(In the photo above, the red lines are deer trails, the yellow circles are natural funnels or pinch points created by the terrain and/or vegetation change, the red X’s are beds and the yellow dots are buck rubs. The diagram shows one bed on a point and another bed on a micro point on the side of a bowl that has been created by the convergence of multiple draws.)
The tops of a draw, or even a minor erosion cut, are often a great place for a tree stand, but, there are some exceptions. One frustration the public land hunter in the Northeast may find is that just as the deer like to use the top edge of these cuts, the DNR or Game Commissions also like to put people trails at or near these areas. After all, if its easier walking for the deer its going to be easier walking for the people too. Many of the trails also wrap around, or drop down, points that might other wise hold good bedding potential. Most people will tell you that hill country bedding can be found on points and spurs along the 2/3 elevation. While this is true in many scenarios, human traffic can and will alter these bedding locations, especially around the population centers that can be found in the northeast.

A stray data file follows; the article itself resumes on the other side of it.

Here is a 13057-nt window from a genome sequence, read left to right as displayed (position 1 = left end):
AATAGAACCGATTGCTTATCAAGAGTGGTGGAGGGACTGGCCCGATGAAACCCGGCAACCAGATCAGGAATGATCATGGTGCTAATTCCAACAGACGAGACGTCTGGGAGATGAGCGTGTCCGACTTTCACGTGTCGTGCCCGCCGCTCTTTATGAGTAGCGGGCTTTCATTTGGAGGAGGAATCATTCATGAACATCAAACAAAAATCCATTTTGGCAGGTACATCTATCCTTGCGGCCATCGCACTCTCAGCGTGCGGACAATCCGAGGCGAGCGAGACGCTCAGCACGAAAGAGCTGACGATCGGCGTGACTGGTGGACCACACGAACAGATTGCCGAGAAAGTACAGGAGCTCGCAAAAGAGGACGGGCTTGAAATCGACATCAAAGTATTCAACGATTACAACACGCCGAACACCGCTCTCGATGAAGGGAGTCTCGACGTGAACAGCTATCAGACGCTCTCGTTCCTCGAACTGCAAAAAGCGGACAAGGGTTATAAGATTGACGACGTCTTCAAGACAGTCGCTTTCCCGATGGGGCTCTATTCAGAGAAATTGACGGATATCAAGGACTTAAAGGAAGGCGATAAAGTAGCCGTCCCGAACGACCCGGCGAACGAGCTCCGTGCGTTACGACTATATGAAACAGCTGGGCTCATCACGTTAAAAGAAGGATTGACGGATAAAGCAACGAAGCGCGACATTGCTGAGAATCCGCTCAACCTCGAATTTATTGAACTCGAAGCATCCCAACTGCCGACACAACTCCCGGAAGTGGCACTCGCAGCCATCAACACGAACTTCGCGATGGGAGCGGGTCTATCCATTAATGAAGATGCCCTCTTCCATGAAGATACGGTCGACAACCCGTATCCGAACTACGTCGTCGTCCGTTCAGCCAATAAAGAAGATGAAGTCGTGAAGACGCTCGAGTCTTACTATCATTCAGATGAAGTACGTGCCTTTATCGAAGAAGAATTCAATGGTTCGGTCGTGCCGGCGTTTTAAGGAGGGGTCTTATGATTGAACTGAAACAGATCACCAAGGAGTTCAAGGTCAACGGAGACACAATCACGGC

If the people trails on a piece of public seem to be eliminating bedding on the points of hills, I look to the draws. Often, you will find a small micro point, or secondary, point that provides just a bit extra vantage along the side of the draw. This can especially be true if the more abundant vegetation (that is often present on the sides of draws) can create some back cover for a bedded deer. They will still have an excellent vantage with multiple escape routes should danger present itself, and they are able to avoid the higher human traffic areas out on the points. The small points are often so subtle that they can’t be seen on a topo map, so expect it to take some leg work to find these areas.